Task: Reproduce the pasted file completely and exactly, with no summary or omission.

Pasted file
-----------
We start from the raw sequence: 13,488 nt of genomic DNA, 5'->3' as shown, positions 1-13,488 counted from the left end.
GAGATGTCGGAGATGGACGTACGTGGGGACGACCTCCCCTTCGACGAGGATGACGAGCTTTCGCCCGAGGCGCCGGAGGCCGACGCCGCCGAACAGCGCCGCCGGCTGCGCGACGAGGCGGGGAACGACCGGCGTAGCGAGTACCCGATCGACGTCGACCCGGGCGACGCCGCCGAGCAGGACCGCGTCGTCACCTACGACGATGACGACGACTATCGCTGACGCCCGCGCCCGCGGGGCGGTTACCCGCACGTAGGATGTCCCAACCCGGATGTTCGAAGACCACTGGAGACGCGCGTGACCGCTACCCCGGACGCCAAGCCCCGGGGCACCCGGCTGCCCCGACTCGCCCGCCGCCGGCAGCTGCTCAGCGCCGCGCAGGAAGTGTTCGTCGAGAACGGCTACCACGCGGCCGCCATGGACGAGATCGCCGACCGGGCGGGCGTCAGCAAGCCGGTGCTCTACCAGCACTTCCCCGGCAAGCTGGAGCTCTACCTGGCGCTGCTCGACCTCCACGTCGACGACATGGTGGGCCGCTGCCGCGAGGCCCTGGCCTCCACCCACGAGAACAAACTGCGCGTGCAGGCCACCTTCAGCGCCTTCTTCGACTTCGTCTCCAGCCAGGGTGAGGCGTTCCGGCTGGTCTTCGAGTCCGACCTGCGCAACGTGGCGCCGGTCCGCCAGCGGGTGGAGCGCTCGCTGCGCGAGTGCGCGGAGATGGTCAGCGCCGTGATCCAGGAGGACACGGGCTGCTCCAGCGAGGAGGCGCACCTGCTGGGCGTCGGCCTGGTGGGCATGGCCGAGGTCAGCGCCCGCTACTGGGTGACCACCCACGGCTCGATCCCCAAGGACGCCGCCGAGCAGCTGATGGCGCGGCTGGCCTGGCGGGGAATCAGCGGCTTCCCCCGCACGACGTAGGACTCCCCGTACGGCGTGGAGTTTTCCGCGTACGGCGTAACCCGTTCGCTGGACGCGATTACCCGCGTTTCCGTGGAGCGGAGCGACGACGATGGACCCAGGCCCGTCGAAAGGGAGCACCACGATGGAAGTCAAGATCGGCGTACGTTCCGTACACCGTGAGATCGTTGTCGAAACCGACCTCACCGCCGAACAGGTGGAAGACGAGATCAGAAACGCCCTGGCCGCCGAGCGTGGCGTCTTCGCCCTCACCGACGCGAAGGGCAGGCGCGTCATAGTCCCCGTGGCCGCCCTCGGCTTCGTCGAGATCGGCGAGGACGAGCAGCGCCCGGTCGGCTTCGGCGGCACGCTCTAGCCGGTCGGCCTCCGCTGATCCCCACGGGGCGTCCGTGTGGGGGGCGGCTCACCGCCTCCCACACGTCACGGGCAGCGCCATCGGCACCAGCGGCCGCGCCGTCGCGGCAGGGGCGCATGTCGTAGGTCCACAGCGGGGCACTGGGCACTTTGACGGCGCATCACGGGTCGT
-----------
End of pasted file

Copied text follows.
We start from the raw sequence: 13,488 nt of genomic DNA, 5'->3' as shown, positions 1-13,488 counted from the left end.
GAGATGTCGGAGATGGACGTACGTGGGGACGACCTCCCCTTCGACGAGGATGACGAGCTTTCGCCCGAGGCGCCGGAGGCCGACGCCGCCGAACAGCGCCGCCGGCTGCGCGACGAGGCGGGGAACGACCGGCGTAGCGAGTACCCGATCGACGTCGACCCGGGCGACGCCGCCGAGCAGGACCGCGTCGTCACCTACGACGATGACGACGACTATCGCTGACGCCCGCGCCCGCGGGGCGGTTACCCGCACGTAGGATGTCCCAACCCGGATGTTCGAAGACCACTGGAGACGCGCGTGACCGCTACCCCGGACGCCAAGCCCCGGGGCACCCGGCTGCCCCGACTCGCCCGCCGCCGGCAGCTGCTCAGCGCCGCGCAGGAAGTGTTCGTCGAGAACGGCTACCACGCGGCCGCCATGGACGAGATCGCCGACCGGGCGGGCGTCAGCAAGCCGGTGCTCTACCAGCACTTCCCCGGCAAGCTGGAGCTCTACCTGGCGCTGCTCGACCTCCACGTCGACGACATGGTGGGCCGCTGCCGCGAGGCCCTGGCCTCCACCCACGAGAACAAACTGCGCGTGCAGGCCACCTTCAGCGCCTTCTTCGACTTCGTCTCCAGCCAGGGTGAGGCGTTCCGGCTGGTCTTCGAGTCCGACCTGCGCAACGTGGCGCCGGTCCGCCAGCGGGTGGAGCGCTCGCTGCGCGAGTGCGCGGAGATGGTCAGCGCCGTGATCCAGGAGGACACGGGCTGCTCCAGCGAGGAGGCGCACCTGCTGGGCGTCGGCCTGGTGGGCATGGCCGAGGTCAGCGCCCGCTACTGGGTGACCACCCACGGCTCGATCCCCAAGGACGCCGCCGAGCAGCTGATGGCGCGGCTGGCCTGGCGGGGAATCAGCGGCTTCCCCCGCACGACGTAGGACTCCCCGTACGGCGTGGAGTTTTCCGCGTACGGCGTAACCCGTTCGCTGGACGCGATTACCCGCGTTTCCGTGGAGCGGAGCGACGACGATGGACCCAGGCCCGTCGAAAGGGAGCACCACGATGGAAGTCAAGATCGGCGTACGTTCCGTACACCGTGAGATCGTTGTCGAAACCGACCTCACCGCCGAACAGGTGGAAGACGAGATCAGAAACGCCCTGGCCGCCGAGCGTGGCGTCTTCGCCCTCACCGACGCGAAGGGCAGGCGCGTCATAGTCCCCGTGGCCGCCCTCGGCTTCGTCGAGATCGGCGAGGACGAGCAGCGCCCGGTCGGCTTCGGCGGCACGCTCTAGCCGGTCGGCCTCCGCTGATCCCCACGGGGCGTCCGTGTGGGGGGCGGCTCACCGCCTCCCACACGTCACGGGCAGCGCCATCGGCACCAGCGGCCGCGCCGTCGCGGCAGGGGCGCATGTCGTAGGTCCACAGCGGGGCACTGGGCACTTTGACGGCGCATCACGGGTCGT